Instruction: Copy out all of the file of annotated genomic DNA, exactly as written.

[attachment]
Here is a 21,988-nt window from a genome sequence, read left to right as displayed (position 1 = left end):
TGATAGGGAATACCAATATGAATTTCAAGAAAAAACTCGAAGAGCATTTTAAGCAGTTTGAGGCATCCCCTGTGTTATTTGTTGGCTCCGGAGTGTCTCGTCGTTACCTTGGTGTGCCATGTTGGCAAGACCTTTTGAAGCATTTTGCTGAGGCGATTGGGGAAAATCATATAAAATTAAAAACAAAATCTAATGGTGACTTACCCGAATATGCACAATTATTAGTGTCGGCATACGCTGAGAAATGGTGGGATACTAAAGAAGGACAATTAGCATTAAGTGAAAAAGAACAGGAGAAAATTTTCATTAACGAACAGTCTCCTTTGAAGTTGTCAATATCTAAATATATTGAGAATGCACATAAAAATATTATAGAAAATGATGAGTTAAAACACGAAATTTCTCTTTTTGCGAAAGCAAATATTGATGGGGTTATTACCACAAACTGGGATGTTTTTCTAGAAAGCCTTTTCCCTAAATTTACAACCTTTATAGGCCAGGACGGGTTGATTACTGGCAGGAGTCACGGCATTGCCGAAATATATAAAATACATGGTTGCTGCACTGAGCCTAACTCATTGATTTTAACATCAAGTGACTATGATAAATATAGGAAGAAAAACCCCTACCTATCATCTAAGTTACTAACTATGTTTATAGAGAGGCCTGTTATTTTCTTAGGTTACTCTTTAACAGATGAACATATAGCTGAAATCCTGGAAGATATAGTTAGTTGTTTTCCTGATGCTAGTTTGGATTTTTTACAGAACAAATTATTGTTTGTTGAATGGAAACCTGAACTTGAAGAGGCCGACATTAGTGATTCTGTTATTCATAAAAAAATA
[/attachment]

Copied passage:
Here is a 21,988-nt window from a genome sequence, read left to right as displayed (position 1 = left end):
TGATAGGGAATACCAATATGAATTTCAAGAAAAAACTCGAAGAGCATTTTAAGCAGTTTGAGGCATCCCCTGTGTTATTTGTTGGCTCCGGAGTGTCTCGTCGTTACCTTGGTGTGCCATGTTGGCAAGACCTTTTGAAGCATTTTGCTGAGGCGATTGGGGAAAATCATATAAAATTAAAAACAAAATCTAATGGTGACTTACCCGAATATGCACAATTATTAGTGTCGGCATACGCTGAGAAATGGTGGGATACTAAAGAAGGACAATTAGCATTAAGTGAAAAAGAACAGGAGAAAATTTTCATTAACGAACAGTCTCCTTTGAAGTTGTCAATATCTAAATATATTGAGAATGCACATAAAAATATTATAGAAAATGATGAGTTAAAACACGAAATTTCTCTTTTTGCGAAAGCAAATATTGATGGGGTTATTACCACAAACTGGGATGTTTTTCTAGAAAGCCTTTTCCCTAAATTTACAACCTTTATAGGCCAGGACGGGTTGATTACTGGCAGGAGTCACGGCATTGCCGAAATATATAAAATACATGGTTGCTGCACTGAGCCTAACTCATTGATTTTAACATCAAGTGACTATGATAAATATAGGAAGAAAAACCCCTACCTATCATCTAAGTTACTAACTATGTTTATAGAGAGGCCTGTTATTTTCTTAGGTTACTCTTTAACAGATGAACATATAGCTGAAATCCTGGAAGATATAGTTAGTTGTTTTCCTGATGCTAGTTTGGATTTTTTACAGAACAAATTATTGTTTGTTGAATGGAAACCTGAACTTGAAGAGGCCGACATTAGTGATTCTGTTATTCATAAAAAAATA